• 4 weeks ago
      Anonymous

      There is a world where, in 1979, Dodge produced a Challenger T/A with double wishbone front suspension, coil sprung rear axle, an aerodynamically refined, almost wedge-like body, powered by a 340ci, positive displacement V8 rocking 600 crank horsepower and rolling on radial tires that could actually put the power to the ground.

      Frick.

      • 4 weeks ago
        Anonymous

        Wedgies being aero friendly is a normalgay meme

        • 4 weeks ago
          Anonymous

          Cope, high drag gay

    • 4 weeks ago
      Anonymous

      >By 1973, pushrod V8s had reached a point of diminishing returns. The 500ci Caddy engine was not the monster that the 426 Hemi or 427 Cobra Jet were.
      I think we would have reached a plateau with engine size, since the 500 only reached the market around the time the crisis and emissions happened. The caddy 500 was also a luxury car engine meant to make smooth power, but aftermarket proved them to be capable engines. I think what really would have happened is head technology and performancr experimentation with forced induction would have reached greater heights. Imagine if instead of meeting emissions tech, companies poured r&d into building engines more capable of running boost and whatnot. We'd probably have decent mechanical fuel injection by the end of the 70s and turbocharged big blocks & small blocks. I could see the 80s being the era of ohc small blocks and a renaissance of forced induction. The big 3 would probably end up having their own coyotes by then but with even greater displacement. The average engine size would probably end up around 400ci seeing how that was the upper limit of the small block, with the lower end models being 350. Another real thing that could have happened is rotary engine developement. The oil crisis killed it but gm had a proven 4 rotor at the time planned, and without the emissions and oil price rise, I could see it having become a thing, even if for only a few years, which would be enough for a handful of more companies to keep it in their lineup for smaller sports cars. I'm not sure whether downsizing was something planned before or after the oil crisis though. Its hard to say. I want to say the cadillac downsizing was planned since before the crisis, but I also know lincoln outsold cadillac while selling the same big continental with a big block, so the market change wasn't as exaggerated as most companies would have banked on

      • 4 weeks ago
        Anonymous

        It's a fun thought experiment. I do disagree on one thing, though. I find it unlikely that OHC would habe become a standard. They were experimenting with them during the era, but pushrod V8s were lower complexity and more cost effective. Even when considering factory boosted applications, they likely would have stuck to OHV because of the cost effectiveness and reliability. After all, boost compensates well for low RPM engines - especially with positive displacement superchargers which were becoming popular in the street racing and NHRA scenes.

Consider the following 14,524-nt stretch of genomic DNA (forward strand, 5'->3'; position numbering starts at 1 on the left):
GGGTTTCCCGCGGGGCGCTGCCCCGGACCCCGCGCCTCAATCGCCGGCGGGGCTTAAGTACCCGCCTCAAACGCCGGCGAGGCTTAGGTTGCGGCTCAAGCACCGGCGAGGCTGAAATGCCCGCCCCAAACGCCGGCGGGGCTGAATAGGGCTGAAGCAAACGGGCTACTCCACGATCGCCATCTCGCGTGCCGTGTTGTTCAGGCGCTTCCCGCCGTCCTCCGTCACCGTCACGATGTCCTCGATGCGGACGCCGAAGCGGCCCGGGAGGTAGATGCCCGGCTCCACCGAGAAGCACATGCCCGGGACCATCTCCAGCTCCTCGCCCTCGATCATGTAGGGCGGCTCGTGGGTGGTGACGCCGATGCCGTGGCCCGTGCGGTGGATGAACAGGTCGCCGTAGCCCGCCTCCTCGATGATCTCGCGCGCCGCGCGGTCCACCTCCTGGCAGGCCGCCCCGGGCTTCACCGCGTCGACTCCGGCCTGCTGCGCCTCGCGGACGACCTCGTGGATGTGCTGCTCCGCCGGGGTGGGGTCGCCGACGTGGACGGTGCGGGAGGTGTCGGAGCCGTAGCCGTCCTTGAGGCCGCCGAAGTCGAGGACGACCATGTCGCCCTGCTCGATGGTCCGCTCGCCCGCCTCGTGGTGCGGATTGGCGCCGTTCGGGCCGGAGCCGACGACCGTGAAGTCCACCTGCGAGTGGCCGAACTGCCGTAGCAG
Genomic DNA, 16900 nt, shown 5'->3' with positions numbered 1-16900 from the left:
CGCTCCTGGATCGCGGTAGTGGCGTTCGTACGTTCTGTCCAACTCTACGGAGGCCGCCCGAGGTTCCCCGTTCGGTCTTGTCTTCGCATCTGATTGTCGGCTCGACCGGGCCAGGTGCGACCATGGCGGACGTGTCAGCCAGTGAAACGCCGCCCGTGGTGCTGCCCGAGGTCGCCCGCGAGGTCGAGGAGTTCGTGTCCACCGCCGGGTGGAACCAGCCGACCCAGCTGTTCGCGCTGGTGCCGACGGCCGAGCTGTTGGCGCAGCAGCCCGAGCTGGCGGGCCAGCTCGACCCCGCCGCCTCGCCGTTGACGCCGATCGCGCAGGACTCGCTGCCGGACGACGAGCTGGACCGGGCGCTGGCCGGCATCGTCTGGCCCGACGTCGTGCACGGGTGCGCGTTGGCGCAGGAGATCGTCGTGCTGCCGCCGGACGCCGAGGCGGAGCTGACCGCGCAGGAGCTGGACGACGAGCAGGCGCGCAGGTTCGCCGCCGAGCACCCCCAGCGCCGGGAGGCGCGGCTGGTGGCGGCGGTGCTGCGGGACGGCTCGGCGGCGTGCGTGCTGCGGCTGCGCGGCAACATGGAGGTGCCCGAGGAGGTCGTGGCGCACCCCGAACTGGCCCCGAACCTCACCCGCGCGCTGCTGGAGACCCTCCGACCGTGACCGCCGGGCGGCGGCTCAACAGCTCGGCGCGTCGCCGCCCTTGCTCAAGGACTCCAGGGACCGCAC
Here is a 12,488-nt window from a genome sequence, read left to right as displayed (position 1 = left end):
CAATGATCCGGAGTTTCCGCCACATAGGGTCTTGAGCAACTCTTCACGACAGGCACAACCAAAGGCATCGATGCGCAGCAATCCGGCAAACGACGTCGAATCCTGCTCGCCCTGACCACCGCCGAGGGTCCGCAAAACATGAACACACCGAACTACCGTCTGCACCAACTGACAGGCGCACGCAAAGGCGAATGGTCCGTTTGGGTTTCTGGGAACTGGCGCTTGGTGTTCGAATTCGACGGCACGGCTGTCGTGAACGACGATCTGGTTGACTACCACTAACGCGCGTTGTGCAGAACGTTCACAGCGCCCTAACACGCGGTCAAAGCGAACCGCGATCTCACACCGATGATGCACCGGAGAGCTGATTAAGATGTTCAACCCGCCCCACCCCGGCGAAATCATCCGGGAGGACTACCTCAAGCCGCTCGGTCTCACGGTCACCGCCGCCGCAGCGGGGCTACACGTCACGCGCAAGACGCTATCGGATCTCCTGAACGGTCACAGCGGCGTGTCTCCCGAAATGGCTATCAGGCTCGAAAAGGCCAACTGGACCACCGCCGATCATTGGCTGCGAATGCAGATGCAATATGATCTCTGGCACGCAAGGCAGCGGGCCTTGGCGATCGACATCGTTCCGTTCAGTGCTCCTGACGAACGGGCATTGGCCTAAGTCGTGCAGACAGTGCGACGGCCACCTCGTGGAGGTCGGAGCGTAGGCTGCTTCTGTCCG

If anything, I think there would have been a splinter off of the V8 Wars. Imagine Dodge selling a Dart with an OHC Slant Six outfitted with a twin scroll turbo setup. There might have been a whole renaissance of compact performance out of the US and probably a whole different landscape of Rally. I can see Novas and Darts competing right alongside Group B - trimmed to weight and pushing moronic power figures out of massive displacement I4s and 6s. It would have been magical.

        • 4 weeks ago
          Anonymous

          I think this is the better call. People have to realize that those massive engines were rare for a reason: they were really fricking expensive for the average person. The number of 426s were low because there just weren't enough people around to buy them, so they just didn't get assembled.

  6. 4 weeks ago
    Anonymous

    I often wonder where we'd be if Nascar didn't ban the Ford cammer engine.

  7. 4 weeks ago
    Anonymous

    >tfw you will never live in a world where every car has a huge V8 pushing 400 HP minimum, has cam profile buttons and factory exhaust cutouts, and gets over 30mpg
    why do crybabies have to whine about emissions? Who cares about the planet when cars are cooler?